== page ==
Using mechanical forces to improve wound healing
To most, an operating room and a manufacturing plant are as different as any two places can be. But not to Dennis Orgill.
“To some degree when you do an operation it’s much like manufacturing something in a factory,” explains Orgill SM ’80, PhD ’83, who serves as medical director at Brigham and Women’s Hospital’s Wound Care Center and as a professor at Harvard Medical School. “You want to have high quality control and be able to do it as efficiently as you can. Those engineering principles of process control are very important in surgery.”
In the early ’80s, Orgill earned his PhD in mechanical engineering at MIT through the Harvard-MIT Health Sciences and Technology (HST) program. Orgill’s particular course of study within HST was the Medical Engineering and Medical Physics program, which combines a traditional mechanical engineering education with clinical and medical exposure.
As a mechanical engineering student at MIT, it was only natural that Orgill gravitated toward the work of Professor Ioannis Yannas. Using his background in polymer science, Yannas invented the first successful method of skin regeneration in burn victims along with his collaborator John F. Burke, at the Shriner’s Burn Institute in Boston. For his PhD thesis, Orgill worked alongside Yannas to explore new methods of promoting tissue regeneration in a wound.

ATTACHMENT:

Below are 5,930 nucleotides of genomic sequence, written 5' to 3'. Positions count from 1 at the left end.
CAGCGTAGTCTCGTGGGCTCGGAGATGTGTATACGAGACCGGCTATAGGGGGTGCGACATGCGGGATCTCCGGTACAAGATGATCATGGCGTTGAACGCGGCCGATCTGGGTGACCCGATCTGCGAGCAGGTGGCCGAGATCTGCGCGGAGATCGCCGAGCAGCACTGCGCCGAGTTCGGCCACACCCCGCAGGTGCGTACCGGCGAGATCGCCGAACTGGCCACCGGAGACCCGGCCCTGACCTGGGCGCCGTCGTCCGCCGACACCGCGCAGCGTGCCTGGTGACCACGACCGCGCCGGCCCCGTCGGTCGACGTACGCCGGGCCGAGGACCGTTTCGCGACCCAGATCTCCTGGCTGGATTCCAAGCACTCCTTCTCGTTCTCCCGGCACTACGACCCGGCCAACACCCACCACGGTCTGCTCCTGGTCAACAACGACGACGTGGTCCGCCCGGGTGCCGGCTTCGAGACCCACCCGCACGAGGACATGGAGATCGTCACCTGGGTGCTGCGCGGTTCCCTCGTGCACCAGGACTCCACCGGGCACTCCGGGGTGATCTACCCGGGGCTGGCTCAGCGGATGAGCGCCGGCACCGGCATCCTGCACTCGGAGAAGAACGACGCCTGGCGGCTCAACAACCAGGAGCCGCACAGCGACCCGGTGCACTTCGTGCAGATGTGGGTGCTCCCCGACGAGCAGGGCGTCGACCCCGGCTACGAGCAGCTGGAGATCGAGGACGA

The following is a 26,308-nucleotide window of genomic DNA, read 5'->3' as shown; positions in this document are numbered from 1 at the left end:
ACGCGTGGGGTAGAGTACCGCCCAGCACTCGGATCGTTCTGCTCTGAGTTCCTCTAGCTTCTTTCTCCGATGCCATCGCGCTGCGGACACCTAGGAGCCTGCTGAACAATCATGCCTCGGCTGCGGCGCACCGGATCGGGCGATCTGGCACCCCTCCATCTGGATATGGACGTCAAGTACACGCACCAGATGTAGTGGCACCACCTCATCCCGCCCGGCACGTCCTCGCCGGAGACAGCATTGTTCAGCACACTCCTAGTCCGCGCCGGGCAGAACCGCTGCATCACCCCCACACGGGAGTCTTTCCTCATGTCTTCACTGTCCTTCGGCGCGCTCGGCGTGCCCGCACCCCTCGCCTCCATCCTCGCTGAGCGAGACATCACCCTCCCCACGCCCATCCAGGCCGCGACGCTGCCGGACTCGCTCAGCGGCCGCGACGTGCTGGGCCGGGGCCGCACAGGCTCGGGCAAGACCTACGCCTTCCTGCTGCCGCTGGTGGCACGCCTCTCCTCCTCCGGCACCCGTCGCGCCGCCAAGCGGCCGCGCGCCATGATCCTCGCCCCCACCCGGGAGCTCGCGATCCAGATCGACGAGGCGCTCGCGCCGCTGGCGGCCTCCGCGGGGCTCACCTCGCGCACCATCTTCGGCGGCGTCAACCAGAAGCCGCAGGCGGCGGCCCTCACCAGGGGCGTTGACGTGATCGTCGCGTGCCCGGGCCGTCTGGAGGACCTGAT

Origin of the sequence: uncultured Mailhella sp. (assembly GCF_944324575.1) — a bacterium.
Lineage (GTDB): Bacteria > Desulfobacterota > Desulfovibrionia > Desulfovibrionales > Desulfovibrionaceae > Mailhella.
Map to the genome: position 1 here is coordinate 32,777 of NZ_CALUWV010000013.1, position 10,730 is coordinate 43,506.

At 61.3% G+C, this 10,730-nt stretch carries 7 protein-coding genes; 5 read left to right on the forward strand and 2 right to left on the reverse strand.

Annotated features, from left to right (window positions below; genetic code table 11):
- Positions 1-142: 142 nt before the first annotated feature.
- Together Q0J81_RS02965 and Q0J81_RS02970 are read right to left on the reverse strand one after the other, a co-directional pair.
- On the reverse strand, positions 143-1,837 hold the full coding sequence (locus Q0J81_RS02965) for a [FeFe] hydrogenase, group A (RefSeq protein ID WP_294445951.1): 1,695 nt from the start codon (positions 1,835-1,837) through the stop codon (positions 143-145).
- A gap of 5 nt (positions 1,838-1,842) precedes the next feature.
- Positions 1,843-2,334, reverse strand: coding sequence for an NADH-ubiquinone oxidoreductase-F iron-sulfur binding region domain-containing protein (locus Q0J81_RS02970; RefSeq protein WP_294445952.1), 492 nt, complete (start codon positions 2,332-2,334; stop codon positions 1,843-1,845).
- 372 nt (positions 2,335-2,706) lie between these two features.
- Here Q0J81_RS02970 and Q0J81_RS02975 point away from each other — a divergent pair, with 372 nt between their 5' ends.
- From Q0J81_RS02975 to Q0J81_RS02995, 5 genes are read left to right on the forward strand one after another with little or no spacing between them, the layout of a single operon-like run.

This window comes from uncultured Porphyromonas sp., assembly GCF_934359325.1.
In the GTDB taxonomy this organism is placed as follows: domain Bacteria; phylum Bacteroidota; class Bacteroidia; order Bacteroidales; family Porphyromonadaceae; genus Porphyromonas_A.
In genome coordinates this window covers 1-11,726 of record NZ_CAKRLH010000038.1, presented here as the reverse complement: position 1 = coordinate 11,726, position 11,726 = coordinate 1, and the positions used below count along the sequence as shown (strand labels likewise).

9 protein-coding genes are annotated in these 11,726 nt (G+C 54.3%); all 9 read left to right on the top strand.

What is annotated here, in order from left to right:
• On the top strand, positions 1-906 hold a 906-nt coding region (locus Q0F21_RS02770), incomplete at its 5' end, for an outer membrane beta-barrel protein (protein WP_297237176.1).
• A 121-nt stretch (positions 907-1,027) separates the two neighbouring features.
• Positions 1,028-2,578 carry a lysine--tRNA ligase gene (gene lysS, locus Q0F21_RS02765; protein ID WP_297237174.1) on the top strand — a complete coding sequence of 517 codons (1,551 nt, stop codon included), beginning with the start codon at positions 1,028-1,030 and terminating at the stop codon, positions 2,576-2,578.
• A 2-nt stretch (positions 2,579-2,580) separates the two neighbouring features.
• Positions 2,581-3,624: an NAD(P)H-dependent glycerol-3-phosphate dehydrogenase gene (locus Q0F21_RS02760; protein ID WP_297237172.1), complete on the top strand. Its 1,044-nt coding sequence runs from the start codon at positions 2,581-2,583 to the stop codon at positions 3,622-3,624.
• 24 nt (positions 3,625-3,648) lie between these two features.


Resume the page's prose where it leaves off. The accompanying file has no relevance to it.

“Dennis is an unusually innovative person,” says Yannas. “During his PhD studies, we would have lunches together where we would formulate ideas for the next steps in making skin regeneration more effective.”
Orgill showed for the first time how to regenerate both the epidermis and the dermis of the skin. He developed a process of infusing a collagen skin graft — known as a scaffold — with healthy cells to promote regeneration. This first requires the harvesting of a healthy piece of tissue elsewhere on the patient’s body. After being mixed in an aqueous solution, the cells are then placed in a centrifuge along with the collagen scaffold. The centrifugal force helps evenly distribute the cells within the scaffold.
When applied to the wound, the cell-infused scaffold was found to promote healing even better than the original scaffold Yannas and Burke had used. Rather than just regenerating the inner layer of the skin known as the dermis, these new cell-seeded collagen scaffolds promoted regeneration of the outer epidermis layer of skin at the same time.
After earning his PhD through HST, Orgill obtained his MD from Harvard Medical School. Over the course of nearly three decades working at Brigham and Women’s Hospital, Orgill has continued his focus on finding ways to make wounds heal better.
“My group has been conducting research on how mechanical forces are helping wounds to heal,” he says. “The concept of combining cells with the scaffold and adding mechanical forces is going to be a powerful way to move forward with skin regeneration.”
Orgill’s medical research and practice have both been informed by his mechanical engineering background. “During my PhD program, I took various classes in subjects like finite element modeling and heat and mass transfer,” he explains. “These principles are incredibly important when looking at thermal burns and cooling devices.”
Orgill says examining medical problems through an engineer’s lens has made him a better surgeon. “Mechanical engineering teaches a thinking process of how to analyze and tackle problems — in surgery we think in an analogous way,” he says.
Orgill thinks in the future, operating rooms will be filled with more doctors with engineering degrees. The growing number of biomedical engineering programs offered at universities seems to confirm this trend.
“I think people will recognize that medicine is going to be better if we have more engineering incorporated into it as a way of thinking,” says Orgill. “That’s how we can solve quality, efficiency, and cost problems in the medical field.”